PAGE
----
[Box scores and stats vs. Morton (second game)]

College baseball

Lincoln College vs. Lincoln Land Community College

[APRIL 30, 2001]  Lincoln College dropped a pair of close games to Lincoln Land Community College in Springfield on Sunday afternoon. Lincoln Land won the opening game 11-9 with a five-run fifth inning and took the nightcap 6-5. Lincoln College's record slipped to 18-28 with the double setback. The Lynx host the Millikin JV at 2 p.m. Monday for a doubleheader.

Lincoln College scored three runs in the top of the third to break a scoreless tie in the first game; however, Lincoln Land came right back with three of its own in the bottom half of the inning, against Lincoln High School graduate Anthony Hoffert. After Lincoln Land took the lead with two runs in the fourth, Lincoln College responded with four runs in the fifth to take a 7-5 lead. Rick Sherren took over on the mound for coach Tony Thomas in the bottom of the fifth, and Lincoln Land responded with five runs, making a loser of Sherren. Brad Bone led the Lynx at the plate with three hits in four trips while Erik Rich had a pair of hits and two RBIs. Jake VanDyke also contributed two hits in four trips for Lincoln. Hoffert struck out four and walked none in his four-inning stint. The right-hander surrendered seven hits and five runs, all earned.

In the second game it was the same story. Lincoln College was able to break on top first, only to have the hosts come right back. The Lynx tallied three times in the second, and Lincoln Land scored the same number in their half of the inning. Lincoln Land went on top with a run in the third before the Lynx tallied twice in the fifth for a 5-4 lead. Lincoln Land scored twice in the bottom of the sixth to record the victory. Jaren McLane suffered the loss, going five innings, giving up seven hits and six runs, five earned.   McLane fanned one and walked one. Ahmad Richie had a pair of hits, drove in a run and scored a run for Lincoln while Charlie Huelett had two hits in three trips with one RBI.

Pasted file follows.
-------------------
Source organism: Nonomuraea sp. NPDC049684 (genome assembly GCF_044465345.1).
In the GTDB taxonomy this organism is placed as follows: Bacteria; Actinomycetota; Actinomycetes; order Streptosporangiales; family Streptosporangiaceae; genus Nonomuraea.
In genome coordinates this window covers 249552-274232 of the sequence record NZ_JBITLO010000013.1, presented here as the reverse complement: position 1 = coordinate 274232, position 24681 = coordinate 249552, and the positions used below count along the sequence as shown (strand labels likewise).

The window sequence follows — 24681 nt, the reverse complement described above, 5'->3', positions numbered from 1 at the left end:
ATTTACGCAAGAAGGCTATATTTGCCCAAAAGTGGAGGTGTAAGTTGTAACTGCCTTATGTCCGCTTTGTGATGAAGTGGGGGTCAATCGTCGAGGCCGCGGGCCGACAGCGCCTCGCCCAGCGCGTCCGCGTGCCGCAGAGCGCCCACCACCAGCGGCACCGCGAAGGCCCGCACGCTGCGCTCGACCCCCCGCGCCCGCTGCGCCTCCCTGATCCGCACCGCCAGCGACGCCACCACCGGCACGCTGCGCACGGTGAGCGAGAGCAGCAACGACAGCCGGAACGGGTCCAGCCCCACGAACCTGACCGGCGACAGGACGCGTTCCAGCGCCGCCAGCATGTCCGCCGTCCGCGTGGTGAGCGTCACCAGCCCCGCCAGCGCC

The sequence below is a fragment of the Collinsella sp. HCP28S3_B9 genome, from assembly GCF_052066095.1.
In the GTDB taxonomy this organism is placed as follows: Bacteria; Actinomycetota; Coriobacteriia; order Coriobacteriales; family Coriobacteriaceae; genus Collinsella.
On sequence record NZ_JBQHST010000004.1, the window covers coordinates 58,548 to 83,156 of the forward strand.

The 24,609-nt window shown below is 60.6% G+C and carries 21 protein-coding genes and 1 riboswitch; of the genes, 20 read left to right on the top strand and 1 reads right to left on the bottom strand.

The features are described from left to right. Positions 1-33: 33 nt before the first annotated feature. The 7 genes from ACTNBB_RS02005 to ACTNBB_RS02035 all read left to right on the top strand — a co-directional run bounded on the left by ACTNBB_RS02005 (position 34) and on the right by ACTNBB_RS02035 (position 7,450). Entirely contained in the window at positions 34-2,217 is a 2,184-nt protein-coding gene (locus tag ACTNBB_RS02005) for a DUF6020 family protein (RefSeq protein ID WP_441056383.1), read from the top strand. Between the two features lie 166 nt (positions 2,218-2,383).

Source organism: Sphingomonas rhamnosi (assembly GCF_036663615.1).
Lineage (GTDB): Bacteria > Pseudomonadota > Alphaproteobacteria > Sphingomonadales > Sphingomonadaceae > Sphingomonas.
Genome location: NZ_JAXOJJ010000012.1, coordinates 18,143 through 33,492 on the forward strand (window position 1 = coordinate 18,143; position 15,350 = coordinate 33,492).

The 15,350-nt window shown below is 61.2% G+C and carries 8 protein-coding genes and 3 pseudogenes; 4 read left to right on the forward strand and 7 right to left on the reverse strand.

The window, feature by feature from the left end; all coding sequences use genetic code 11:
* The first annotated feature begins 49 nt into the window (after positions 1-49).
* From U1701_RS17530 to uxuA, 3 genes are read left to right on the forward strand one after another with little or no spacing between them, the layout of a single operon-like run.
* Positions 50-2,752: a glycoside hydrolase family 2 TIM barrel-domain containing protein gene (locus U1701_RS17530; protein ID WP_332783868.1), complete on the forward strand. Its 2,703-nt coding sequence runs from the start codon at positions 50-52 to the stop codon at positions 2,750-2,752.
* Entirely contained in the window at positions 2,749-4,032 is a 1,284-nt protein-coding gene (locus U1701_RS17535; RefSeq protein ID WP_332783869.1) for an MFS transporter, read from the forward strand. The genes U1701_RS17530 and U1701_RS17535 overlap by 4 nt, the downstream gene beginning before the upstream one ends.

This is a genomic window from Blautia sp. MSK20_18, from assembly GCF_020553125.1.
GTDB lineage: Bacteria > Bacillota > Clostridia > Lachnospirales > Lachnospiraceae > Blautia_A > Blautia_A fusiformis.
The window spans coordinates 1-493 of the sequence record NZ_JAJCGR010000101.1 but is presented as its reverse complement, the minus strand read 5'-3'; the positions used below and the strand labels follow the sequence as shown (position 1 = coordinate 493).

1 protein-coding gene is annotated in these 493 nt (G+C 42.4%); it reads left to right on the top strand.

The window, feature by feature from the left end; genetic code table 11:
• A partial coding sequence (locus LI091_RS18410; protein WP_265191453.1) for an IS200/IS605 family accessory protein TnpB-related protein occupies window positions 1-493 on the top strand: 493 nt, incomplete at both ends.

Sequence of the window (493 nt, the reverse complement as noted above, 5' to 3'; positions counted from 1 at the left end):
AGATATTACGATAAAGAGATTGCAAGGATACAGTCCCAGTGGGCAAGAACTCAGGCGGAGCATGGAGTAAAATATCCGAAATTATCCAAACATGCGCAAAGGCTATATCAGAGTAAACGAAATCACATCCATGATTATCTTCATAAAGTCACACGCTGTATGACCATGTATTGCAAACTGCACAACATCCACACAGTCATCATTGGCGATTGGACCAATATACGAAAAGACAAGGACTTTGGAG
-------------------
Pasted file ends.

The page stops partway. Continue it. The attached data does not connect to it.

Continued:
[to top of second column in this article]

First game

Lincoln College            003 040 2 – 9-9-0

Lincoln Land                003 251 x – 11-16-2

Anthony Hoffert, Rick Sherren (5-L), Matt Knepper (5), Charlie Deakin (6) & Robert Sherren; Stefano (W) & Kuntci.

Second game

Lincoln College            030 020 0 – 5-9-2

Lincoln Land                031 002 x – 6-7-1

Jaren McLane (L), Charlie Deakin (6), Matt Knepper (6) & Robert Sherren; Turner (W) & Lewis.

[Bill Martinie,
Lincoln College sports information director]

Part 2

Steinfort flying high as an
Air Force Academy Falcon

Introduction by Jeff Mayfield